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Guest blogger John Bridgeland is President & CEO of Civic Enterprises, a policy firm that helps corporations, nonprofits, foundations, universities and governments develop and spearhead innovative public policies to strengthen our communities and country.
As Americans struggle through this current economic crisis, the non-profit sector faces its own challenges. The evaporation of wealth has decimated charitable donations; the state and local budget crunch is costing nonprofits their foremost paying clients; and the need for nonprofit services is skyrocketing as nonprofit resources shrink.
In a recent report, The Quiet Crisis: The Impact of the Economic Downturn on the Nonprofit Sector, Bruce Reed and I survey the plight of America’s nonprofits, and offer a road to recovery. Among our findings:
- Nonprofits are a linchpin of the American job market: More than 14 million Americans – 11 percent of American workers – are employed by or volunteer full-time in the nonprofit sector. That’s more than the financial industry and the auto industry combined;
- Churches, many of which deliver social services to the poor and needy, raised $3 billion to $5 billion less than expected in the last quarter of 2008;
- United Way saw a 68 percent increase during the past year in the number of calls for basic needs such as securing food, shelter, and warm clothing;
- Chicago’s Meals on Wheels is trimming its budget by 35 percent; and
- The State of Arizona reports an increase of more than 100 percent in the number of people who sought social services from 2007 to 2008.
We suggest a series of post-partisan solutions designed to spur nonprofit recovery and give more Americans the opportunity to serve, including:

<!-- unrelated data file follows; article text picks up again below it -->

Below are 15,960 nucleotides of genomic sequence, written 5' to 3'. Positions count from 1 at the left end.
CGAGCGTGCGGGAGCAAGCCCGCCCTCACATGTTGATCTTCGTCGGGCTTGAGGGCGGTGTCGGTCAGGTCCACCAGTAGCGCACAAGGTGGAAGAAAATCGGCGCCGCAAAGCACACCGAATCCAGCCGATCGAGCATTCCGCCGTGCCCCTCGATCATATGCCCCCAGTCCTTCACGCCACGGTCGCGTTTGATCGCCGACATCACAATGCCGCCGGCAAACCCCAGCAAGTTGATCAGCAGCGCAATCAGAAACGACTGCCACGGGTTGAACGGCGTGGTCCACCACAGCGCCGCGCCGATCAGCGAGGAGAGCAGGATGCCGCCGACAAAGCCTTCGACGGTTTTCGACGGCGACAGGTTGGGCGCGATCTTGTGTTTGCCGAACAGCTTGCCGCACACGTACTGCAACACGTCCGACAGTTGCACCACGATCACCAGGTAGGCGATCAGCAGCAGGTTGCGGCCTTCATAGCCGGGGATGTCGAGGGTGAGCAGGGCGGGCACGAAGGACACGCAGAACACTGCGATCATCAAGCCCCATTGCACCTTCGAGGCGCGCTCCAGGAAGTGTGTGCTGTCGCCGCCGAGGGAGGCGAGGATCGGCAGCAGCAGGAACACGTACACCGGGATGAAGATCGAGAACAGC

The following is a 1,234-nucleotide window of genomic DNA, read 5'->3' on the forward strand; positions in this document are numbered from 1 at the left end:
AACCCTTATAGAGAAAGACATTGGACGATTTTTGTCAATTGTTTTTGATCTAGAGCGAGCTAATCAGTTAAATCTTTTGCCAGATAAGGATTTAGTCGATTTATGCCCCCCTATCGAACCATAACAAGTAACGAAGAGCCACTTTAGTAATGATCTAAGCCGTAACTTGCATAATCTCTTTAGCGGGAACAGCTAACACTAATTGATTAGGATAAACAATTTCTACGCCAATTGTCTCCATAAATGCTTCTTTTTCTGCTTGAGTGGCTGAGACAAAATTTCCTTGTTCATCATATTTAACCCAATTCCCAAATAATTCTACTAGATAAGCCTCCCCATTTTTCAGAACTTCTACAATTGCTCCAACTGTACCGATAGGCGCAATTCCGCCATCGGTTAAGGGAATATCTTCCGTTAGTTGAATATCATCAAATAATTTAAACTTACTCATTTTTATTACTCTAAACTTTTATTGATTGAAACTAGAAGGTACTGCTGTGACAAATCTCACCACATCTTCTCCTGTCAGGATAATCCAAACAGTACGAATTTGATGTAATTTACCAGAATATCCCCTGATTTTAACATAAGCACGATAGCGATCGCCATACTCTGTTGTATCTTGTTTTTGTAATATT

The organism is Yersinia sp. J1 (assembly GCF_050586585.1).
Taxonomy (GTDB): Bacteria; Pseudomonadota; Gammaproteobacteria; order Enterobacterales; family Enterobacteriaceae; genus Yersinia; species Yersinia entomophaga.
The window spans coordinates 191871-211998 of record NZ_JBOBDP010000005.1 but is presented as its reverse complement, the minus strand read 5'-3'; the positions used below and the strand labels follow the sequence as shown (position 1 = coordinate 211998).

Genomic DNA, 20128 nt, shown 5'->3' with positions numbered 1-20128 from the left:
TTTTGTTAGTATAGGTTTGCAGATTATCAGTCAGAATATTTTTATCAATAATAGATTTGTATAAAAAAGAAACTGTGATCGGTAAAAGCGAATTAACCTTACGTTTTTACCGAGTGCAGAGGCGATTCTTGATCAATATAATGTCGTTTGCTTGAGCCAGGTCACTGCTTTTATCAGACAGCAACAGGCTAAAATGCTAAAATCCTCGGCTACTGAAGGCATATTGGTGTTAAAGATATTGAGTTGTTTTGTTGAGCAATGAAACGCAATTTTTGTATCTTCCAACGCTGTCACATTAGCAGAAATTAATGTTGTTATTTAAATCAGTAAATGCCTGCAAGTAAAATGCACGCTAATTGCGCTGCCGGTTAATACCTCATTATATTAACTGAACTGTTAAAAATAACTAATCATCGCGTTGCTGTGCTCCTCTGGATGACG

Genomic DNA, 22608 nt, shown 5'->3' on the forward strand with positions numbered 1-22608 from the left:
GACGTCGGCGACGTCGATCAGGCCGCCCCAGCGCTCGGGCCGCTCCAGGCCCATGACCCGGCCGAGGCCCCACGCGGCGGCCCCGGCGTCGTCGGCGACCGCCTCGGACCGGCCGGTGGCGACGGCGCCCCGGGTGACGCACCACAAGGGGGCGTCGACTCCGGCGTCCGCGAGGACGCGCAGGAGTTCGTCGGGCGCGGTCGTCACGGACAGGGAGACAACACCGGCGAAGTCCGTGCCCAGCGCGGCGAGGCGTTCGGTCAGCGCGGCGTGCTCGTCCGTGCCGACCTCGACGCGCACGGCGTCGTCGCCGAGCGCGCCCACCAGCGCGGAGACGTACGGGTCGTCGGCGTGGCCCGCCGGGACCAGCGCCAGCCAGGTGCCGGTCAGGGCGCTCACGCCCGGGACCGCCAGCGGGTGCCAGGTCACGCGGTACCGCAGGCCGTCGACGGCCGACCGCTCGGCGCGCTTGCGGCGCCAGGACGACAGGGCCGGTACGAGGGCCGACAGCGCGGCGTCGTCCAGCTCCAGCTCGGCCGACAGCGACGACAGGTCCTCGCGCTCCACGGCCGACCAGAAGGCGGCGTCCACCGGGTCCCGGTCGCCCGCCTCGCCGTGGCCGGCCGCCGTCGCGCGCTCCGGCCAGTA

- Pass the Serve America Act. In his address to Congress last week, President Obama called on legislators to send him the Serve America Act, authored by Sen. Orrin Hatch (R-UT) and Sen. Edward Kennedy (D-MA), which will triple to 250,000 the opportunities for Americans to perform national and community service to meet compelling needs (such as increasing high school graduation rates), establish a tax incentive for employers who allow employees to take paid leave for full-time service, create “Encore Fellowships” to help retirees serve long-term, establish a “Volunteer Generation Fund” to help nonprofits organize more volunteers to meet demand, and provide support to social entrepreneurs – the innovative designers of the nonprofits that solve our nation’s toughest challenges;
- Adopt tax incentives to expand private giving and volunteering. Making the tax code nonprofit-friendly would help to keep up contributions from ordinary Americans. Some of the targeted incentives highlighted in the paper include: extending the IRA rollover so that those over 70 years of age can make tax-free withdrawals to contribute to charity; creating a broadbased nonprofit investment tax credit; and allowing taxpayers who do not itemize to claim a deduction for charitable contributions;
- Create a “Social Innovation and Compassion Capital Fund.” A fund established to give capital to social entrepreneurs, invest in new ideas and approaches, and improve existing systems could give innovation in the nonprofit community a much-needed boost; and
- Utilize nonprofit housing and financial institutions in solving the nation’s massive mortgage and foreclosure problems. The federal government should make full use of community development financial institutions and nonprofit housing organizations that already oversee billions of dollars in mortgages and loans to low-income communities and individuals, but are driven by results – not bonuses. In fact, at many of these institutions, the entire payroll is smaller than the executive bonuses at the major financial firms on Wall Street.
So far, the economic debate has almost completely overlooked nonprofits. That is a mistake, because no sector offers more bang for the buck. National service organizations, such as Teach for America and Habitat for Humanity, can create hundreds of thousands of jobs at a lower cost than the private sector. The new jobs have no added bureaucracy, since individuals work through existing nonprofits and at a low cost to government. Furthermore these full time service positions will leverage millions of Americans eager to serve and address our country's most pressing challenges. We need more opportunities for Americans to do good works in hard times.